The first attempt to build a roof truss machining system resulted in a “drop stop” system in 1982. The system consisted of a saw, which could be positioned at an angle and a center position. The longitudinal positioning of work pieces was not yet implemented. The machine was provided with a number of pneumatic stops, which were manually positioned on a guide rail with the help of a scale. In the production the desired fold down stop was activated and the work piece was pressed against the stop before the saw cut was executed. The system could also be equipped with a drilling and milling unit.
The first proper roof truss machining system was first launched in 1984. The machine was equipped with a control system and automatic positioning of the work pieces. The process was programmed via a small screen and a keyboard and the programs could be stored for later use. The machine was in the basic version equipped with a Gripper unit for the positioning of the work pieces and a rotating and tilting saw, a milling unit and a drill. Most plants were also equipped with various items like notching units, tenon units, marking and extra drills. The system could also be complemented with planners. Some plants have been built as blockhouse machining systems. The machines were continuously improved and got more and more automated.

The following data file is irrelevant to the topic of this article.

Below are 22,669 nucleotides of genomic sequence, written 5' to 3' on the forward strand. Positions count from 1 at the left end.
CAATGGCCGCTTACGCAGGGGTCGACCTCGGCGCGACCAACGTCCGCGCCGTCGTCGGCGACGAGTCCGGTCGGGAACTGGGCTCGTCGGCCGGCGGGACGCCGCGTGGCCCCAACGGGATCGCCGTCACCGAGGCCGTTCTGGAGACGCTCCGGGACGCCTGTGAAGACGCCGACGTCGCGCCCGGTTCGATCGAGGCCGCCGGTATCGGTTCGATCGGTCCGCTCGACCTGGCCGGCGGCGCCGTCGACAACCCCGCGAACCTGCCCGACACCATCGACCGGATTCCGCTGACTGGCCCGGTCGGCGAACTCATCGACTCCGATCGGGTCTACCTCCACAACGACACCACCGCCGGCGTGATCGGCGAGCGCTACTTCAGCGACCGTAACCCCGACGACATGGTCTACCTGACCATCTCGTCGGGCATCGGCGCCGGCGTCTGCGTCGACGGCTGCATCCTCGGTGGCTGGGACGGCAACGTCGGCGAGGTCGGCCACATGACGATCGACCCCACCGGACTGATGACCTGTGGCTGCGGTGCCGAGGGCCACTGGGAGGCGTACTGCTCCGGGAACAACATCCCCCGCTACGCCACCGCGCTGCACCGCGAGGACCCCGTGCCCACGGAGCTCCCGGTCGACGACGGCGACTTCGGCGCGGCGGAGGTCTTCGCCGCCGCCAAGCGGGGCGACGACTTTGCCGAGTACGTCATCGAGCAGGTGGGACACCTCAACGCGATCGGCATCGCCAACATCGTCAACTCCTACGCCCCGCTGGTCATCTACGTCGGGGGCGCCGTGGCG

In 1988, a new controller was introduced with the possibility to save programs on a RAM card. Burmek had also developed software for office-use with the possibility to story machining programs on a RAM-card. The RAM-card could be plugged in to the machines RAM-card reader and presented to the operator for production. This also gave the possibility to generate machining programs directly from a roof truss CAD-program.
The machine was also equipped with a new positioning because the Hundegger-company had applied for and got the patent for the gripping system used by the Burmek SPL270.1.
The SPL 270-2 was replaced in 1989 by the 270-3 machine with a new positioning system. A new concept for the work piece positioning was developed and a universal milling head had been developed. The new head could cut automatically in three dimensions. The degree of automation had been increased again.
The SPL270-4 with a new PC-PLC control system was introduced in 1994. The machine got an industrial PC with a floppy station and a the possibility for a network connection. The SPL 270-4 system could also be equipped with a “pyramid” cutter, for the cutting of “Grad-“ and “Kehlkerven”.